• All children can access the curriculum, including those who have SEND, through carefully adapted lessons and appropriate support. 
  • In Early Years, children make connections between features of their own families and those of their peers. They explore concepts around their own life stories and their family’s history, making links between familiar situations from the past and use stories to make them come alive. 
  • In KS1, children start to learn more about different time periods, starting with changes in living memory, using the language of time passing. 
  • At KS2, the curriculum is broadly chronological, encompassing local, British and global themes.
  • A range of oracy and recall strategies are employed within units of work and individual lessons to help children retain key facts and knowledge about certain periods of time.  Lessons recap prior learning and aim to incorporate learning for memory and strategies to build fluency. 
  • Home learning supports the reinforcement and re-learning approach, building on and harnessing the power of technology. Termly and weekly quizzes are given to children to encourage the fluent retrieval of key facts. 
  • Each year group has objectives embedded within the five key areas of historical knowledge and understanding; 

– chronological understanding, 

– knowledge and understanding, 

– historical interpretation, 

– historical enquiry 

– organisation and communication. 

  • A combination of direct instruction, collaborative enquiry and planned opportunities to practice and over-learn ensures understanding and progress in learning.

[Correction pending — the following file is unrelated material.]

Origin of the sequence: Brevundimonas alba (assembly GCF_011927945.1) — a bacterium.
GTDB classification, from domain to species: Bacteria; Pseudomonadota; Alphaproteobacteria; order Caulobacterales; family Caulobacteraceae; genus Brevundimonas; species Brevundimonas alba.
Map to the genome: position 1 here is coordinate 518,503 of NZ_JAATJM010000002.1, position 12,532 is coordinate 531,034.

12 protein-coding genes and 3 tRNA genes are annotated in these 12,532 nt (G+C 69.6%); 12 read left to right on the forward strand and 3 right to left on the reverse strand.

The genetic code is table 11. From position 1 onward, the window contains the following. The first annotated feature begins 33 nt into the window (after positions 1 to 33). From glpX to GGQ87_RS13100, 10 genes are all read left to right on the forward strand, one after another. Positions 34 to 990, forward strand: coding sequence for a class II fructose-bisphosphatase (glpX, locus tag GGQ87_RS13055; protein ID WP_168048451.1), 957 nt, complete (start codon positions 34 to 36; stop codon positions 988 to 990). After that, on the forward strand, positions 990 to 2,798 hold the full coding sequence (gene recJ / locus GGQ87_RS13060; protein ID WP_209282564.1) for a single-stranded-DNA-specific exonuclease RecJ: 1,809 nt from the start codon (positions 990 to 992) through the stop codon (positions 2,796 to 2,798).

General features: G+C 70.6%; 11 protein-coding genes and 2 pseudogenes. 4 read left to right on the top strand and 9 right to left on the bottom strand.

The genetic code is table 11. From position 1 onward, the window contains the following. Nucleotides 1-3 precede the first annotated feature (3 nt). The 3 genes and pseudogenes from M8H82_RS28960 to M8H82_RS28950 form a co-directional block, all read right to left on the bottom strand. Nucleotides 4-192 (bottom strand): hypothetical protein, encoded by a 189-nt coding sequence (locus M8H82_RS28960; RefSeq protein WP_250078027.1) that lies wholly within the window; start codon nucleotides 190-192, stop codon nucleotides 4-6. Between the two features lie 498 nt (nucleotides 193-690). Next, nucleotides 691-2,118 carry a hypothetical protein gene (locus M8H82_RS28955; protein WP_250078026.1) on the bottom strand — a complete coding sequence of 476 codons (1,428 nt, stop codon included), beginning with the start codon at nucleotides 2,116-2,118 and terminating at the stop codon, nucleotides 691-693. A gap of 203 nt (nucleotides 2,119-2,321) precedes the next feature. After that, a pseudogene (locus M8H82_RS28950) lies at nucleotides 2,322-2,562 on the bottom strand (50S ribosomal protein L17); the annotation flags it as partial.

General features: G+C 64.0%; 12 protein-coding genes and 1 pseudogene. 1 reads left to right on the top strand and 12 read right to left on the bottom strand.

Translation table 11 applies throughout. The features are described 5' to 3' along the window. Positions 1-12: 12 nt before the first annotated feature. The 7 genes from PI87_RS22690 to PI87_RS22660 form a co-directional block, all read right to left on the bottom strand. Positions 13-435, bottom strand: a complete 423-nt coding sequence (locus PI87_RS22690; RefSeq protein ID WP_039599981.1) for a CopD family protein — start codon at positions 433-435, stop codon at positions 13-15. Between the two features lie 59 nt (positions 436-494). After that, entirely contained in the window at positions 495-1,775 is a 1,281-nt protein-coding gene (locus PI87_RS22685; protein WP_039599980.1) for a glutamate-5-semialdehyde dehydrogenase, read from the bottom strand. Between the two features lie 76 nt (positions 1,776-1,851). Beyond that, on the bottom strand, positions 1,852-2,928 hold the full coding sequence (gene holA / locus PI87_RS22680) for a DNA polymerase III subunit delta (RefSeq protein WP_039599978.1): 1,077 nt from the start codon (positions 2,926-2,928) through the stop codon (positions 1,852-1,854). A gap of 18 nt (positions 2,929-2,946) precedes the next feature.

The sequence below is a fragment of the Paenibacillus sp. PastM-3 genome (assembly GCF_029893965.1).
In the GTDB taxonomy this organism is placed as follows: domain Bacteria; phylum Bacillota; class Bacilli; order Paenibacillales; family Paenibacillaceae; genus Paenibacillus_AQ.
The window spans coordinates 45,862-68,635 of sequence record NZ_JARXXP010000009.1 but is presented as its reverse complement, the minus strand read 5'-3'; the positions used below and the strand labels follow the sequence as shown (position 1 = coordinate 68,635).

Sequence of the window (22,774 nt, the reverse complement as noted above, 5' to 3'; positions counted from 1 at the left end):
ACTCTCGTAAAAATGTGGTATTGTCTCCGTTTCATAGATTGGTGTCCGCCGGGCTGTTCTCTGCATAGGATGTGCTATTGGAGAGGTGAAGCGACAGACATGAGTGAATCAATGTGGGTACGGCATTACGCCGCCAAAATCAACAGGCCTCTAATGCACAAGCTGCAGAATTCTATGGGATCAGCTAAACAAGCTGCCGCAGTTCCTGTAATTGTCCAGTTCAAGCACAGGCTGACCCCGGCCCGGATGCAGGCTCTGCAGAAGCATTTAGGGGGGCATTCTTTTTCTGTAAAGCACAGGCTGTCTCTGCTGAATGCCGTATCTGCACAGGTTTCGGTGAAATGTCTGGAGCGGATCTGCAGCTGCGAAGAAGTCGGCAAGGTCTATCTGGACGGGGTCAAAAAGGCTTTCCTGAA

• The skills needed for successful group discussion, formal debate, and presentational speech making are explicitly taught through our history curriculum.
  • Explicit vocabulary teaching is included in the delivery of our curriculum and is carefully planned.  
  • Teachers have high expectations of all pupils, all of whom are expected to be active contributors in lessons.  
  • In order to ensure our curriculum is current, relevant and inspiring, we enrich learning through varied resources and reciprocal partnerships with a range of educators and expert organisations.  For example, work with The Black Curriculum looked at unconscious bias and how we can ensure  non-eurocentric perspectives are being incorporated into our curriculum.
  • Children have access to an extensive enrichment offer in history, from trips to visitors, to enrichment days and week, such as our Black History Season and Ada Lovelace Day.  


We measure the impact of our history curriculum in various ways.  

  • Pupils should be able to recall key facts and information, use subject specific vocabulary and use their historical skills.  We look at children’s ability to talk confidently about their learning, recalling key facts and concepts. This may be through pupil voice conferences, or through teachers’ formative assessment of pupil talk in class.
  • Monitoring processes, such as book looks, track the progression of children using their historical skills and practising the recall of key knowledge. 
  • Planning audits are used to support teachers in delivering high quality lessons. 
  • Pre and post assessment tasks are planned for each history unit.
  • Low stakes quizzes are used, such as those used to recap previous learning at the start of lessons, or those used as part of home learning. 
  • Formative teacher assessment and marking takes place in an individual lesson basis and can be given verbally.  

Please see the History Progression document here.

Related pages

Home Learning
Curriculum Implementation
Remote Learning
Physical Education
Religious Education
Curriculum Intent
Design & Technology
Art and Design